Last Sunday, I woke up early, dressed myself in my nicest button down shirt and pants, and hurried down the street to church. It hasn’t been a routine of mine in many years, but growing up, my family and I went every Sunday to our local Presbyterian Church. I was baptized there, and my brother and I went to Sunday School, participated in Youth Group, and were eventually confirmed as full members. Our weekly attendance continued improbably even through my high school years, when I had ceased having any type of faith in any god, and was much more interested in sleeping in after long nights out with friends. I didn’t go because I wanted to; I went because I had to – it was what we did. I was taught that I had an obligation to be at church at 10:00am every Sunday. The same people were there every week and they counted on me being there too.
At the time, I didn’t see much value in this, and I stopped going to church (besides the odd holiday service with family) when I went away to college seven years ago. But perhaps it was that sense of chosen obligation and routine that led me to the Atheist Church service at the Oakland Humanist Hall this past Sunday. Known officially as East Bay Sunday Assembly, the meeting is an offshoot of the larger Sunday Assembly organization that was founded in London last year by comedians Pippa Evans and Sanderson Jones. The term “Atheist Church,” though provocative, may be a little misleading, as the organization is open to atheists and believers of all faiths, and simply identifies as a “non-religious community that meets regularly to celebrate life.” A Sunday Assembly does not “preach” the inexistence of god. It meets to honor a larger, non-theistic mission – to, “Live better, help often and wonder more.”
When I walked into the Humanist Hall that rainy Sunday morning, it felt more like I was walking into an old camp lodge than any church I’d been to. The floors were unfinished wood, and the thin, drafty walls looked like their light purple color had been chosen in the “flower-power” era. There was a small stage and podium, and above it, where in my childhood church a large cross hung, was a banner with a painting of Earth surrounded by the phrase, “The World is My Country, To Do Good is My Religion.” An older man immediately greeted me in the doorway, and asked my name and if this was my first Sunday Assembly. He explained that I was in for a real treat as one of the founders, Sanderson Jones, was there visiting from London. Sanderson is a tall, hip-looking, long-haired, and bearded man. He came over and greeted me in a booming, gregarious voice, and cracked a couple jokes before going over and putting The Black Keys on loud over the sound system.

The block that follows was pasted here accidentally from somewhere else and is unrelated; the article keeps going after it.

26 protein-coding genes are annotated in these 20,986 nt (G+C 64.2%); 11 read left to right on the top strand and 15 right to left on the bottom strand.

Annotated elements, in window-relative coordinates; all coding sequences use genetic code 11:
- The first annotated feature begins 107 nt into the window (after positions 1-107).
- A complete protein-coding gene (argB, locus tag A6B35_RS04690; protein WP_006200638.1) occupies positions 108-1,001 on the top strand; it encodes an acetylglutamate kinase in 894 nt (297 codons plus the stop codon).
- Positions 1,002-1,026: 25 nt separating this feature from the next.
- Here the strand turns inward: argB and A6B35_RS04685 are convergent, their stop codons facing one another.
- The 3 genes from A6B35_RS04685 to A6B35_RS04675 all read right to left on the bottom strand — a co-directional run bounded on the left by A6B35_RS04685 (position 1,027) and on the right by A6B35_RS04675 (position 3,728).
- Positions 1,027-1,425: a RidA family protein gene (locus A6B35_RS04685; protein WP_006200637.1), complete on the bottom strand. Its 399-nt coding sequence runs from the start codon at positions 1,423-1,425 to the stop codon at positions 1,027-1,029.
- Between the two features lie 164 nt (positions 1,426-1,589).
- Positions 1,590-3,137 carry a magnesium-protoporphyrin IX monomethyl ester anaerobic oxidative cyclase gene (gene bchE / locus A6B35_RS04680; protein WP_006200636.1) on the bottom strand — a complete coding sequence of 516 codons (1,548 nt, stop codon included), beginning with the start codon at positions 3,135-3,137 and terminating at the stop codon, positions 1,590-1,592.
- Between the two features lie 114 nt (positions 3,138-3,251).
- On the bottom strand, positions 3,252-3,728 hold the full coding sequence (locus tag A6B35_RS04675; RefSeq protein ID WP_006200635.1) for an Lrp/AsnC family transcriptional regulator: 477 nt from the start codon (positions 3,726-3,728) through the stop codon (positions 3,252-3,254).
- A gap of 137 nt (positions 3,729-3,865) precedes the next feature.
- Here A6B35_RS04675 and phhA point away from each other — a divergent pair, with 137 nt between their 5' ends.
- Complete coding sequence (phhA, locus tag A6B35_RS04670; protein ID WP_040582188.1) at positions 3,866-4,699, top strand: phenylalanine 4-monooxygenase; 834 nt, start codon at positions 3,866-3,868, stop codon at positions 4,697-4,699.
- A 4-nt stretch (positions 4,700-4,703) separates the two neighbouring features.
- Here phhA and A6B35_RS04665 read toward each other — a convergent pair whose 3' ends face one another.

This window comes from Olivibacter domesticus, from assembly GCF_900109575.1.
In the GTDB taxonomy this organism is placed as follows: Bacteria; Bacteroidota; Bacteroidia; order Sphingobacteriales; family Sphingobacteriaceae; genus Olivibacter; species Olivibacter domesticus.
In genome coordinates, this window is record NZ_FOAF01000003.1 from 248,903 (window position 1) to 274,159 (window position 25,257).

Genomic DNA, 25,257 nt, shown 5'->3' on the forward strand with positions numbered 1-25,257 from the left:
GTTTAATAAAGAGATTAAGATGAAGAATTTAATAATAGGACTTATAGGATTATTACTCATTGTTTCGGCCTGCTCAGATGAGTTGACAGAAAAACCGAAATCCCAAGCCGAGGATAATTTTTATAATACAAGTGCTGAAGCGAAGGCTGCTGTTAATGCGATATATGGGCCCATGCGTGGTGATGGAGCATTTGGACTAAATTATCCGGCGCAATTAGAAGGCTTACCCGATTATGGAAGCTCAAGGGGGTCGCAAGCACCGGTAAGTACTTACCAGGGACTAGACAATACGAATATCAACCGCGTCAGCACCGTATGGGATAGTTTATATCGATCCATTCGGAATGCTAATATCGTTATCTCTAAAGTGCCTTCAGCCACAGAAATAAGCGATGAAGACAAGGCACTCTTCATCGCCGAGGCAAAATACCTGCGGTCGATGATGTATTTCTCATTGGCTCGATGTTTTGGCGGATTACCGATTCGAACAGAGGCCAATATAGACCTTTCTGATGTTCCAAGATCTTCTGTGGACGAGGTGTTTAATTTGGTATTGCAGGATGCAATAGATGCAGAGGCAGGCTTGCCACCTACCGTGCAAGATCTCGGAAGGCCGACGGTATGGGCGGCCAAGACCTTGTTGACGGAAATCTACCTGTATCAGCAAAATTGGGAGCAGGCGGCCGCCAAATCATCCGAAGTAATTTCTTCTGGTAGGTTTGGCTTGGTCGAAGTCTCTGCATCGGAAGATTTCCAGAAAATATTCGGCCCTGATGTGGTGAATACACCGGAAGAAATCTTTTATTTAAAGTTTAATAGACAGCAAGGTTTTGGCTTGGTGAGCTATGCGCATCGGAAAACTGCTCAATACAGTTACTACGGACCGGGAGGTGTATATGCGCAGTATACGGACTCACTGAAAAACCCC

Music has always been very important to me, and when I went to church growing up, singing was my favorite part. I was always happy to sing the familiar songs of the hymn book, and later I sang in the church choir. I loved being accompanied by the many voices and the booming organ – bringing drama, celebration, or sobriety to the people in the room. Singing is cathartic and cleansing to me, but after I stopped going to church – I stopped singing. There just wasn’t a place for it. I didn’t have the talent to sing in a band or more professional chorus, and our society offers few options outside of this. As more and more people filled the room at Sunday Assembly the singing began. With lyrics projected on a screen in the front of the room, and four people off to the side with microphones, we started the morning with a rousing group rendition of Stevie Wonder’s “Superstition,” – not what I was used to singing at church, but probably more familiar than most hymns. I looked around awkwardly at first and saw some smiles, some laughter, and almost all of the close to sixty people in attendance clapping and singing along.